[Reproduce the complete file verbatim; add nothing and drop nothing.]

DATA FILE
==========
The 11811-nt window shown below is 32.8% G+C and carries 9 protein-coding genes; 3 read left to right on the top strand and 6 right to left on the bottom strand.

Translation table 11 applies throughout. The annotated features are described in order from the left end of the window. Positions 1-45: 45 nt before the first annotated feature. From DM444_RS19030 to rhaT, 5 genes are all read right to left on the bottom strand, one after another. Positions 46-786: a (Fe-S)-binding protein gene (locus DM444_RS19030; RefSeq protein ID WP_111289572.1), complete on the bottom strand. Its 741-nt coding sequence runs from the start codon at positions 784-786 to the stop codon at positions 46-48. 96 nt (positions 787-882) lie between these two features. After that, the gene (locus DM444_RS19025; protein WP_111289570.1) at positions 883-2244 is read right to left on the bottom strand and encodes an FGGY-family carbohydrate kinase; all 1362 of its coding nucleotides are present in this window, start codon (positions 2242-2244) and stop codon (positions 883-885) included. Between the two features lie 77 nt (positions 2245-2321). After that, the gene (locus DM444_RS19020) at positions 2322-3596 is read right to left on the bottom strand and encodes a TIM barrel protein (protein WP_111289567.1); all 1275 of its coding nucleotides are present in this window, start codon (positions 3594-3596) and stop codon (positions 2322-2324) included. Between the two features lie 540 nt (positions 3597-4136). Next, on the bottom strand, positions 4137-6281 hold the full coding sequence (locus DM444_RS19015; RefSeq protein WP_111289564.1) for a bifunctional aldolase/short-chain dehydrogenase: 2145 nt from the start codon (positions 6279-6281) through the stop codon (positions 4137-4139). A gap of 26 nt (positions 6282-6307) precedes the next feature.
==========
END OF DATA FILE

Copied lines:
The 11811-nt window shown below is 32.8% G+C and carries 9 protein-coding genes; 3 read left to right on the top strand and 6 right to left on the bottom strand.

Translation table 11 applies throughout. The annotated features are described in order from the left end of the window. Positions 1-45: 45 nt before the first annotated feature. From DM444_RS19030 to rhaT, 5 genes are all read right to left on the bottom strand, one after another. Positions 46-786: a (Fe-S)-binding protein gene (locus DM444_RS19030; RefSeq protein ID WP_111289572.1), complete on the bottom strand. Its 741-nt coding sequence runs from the start codon at positions 784-786 to the stop codon at positions 46-48. 96 nt (positions 787-882) lie between these two features. After that, the gene (locus DM444_RS19025; protein WP_111289570.1) at positions 883-2244 is read right to left on the bottom strand and encodes an FGGY-family carbohydrate kinase; all 1362 of its coding nucleotides are present in this window, start codon (positions 2242-2244) and stop codon (positions 883-885) included. Between the two features lie 77 nt (positions 2245-2321). After that, the gene (locus DM444_RS19020) at positions 2322-3596 is read right to left on the bottom strand and encodes a TIM barrel protein (protein WP_111289567.1); all 1275 of its coding nucleotides are present in this window, start codon (positions 3594-3596) and stop codon (positions 2322-2324) included. Between the two features lie 540 nt (positions 3597-4136). Next, on the bottom strand, positions 4137-6281 hold the full coding sequence (locus DM444_RS19015; RefSeq protein WP_111289564.1) for a bifunctional aldolase/short-chain dehydrogenase: 2145 nt from the start codon (positions 6279-6281) through the stop codon (positions 4137-4139). A gap of 26 nt (positions 6282-6307) precedes the next feature.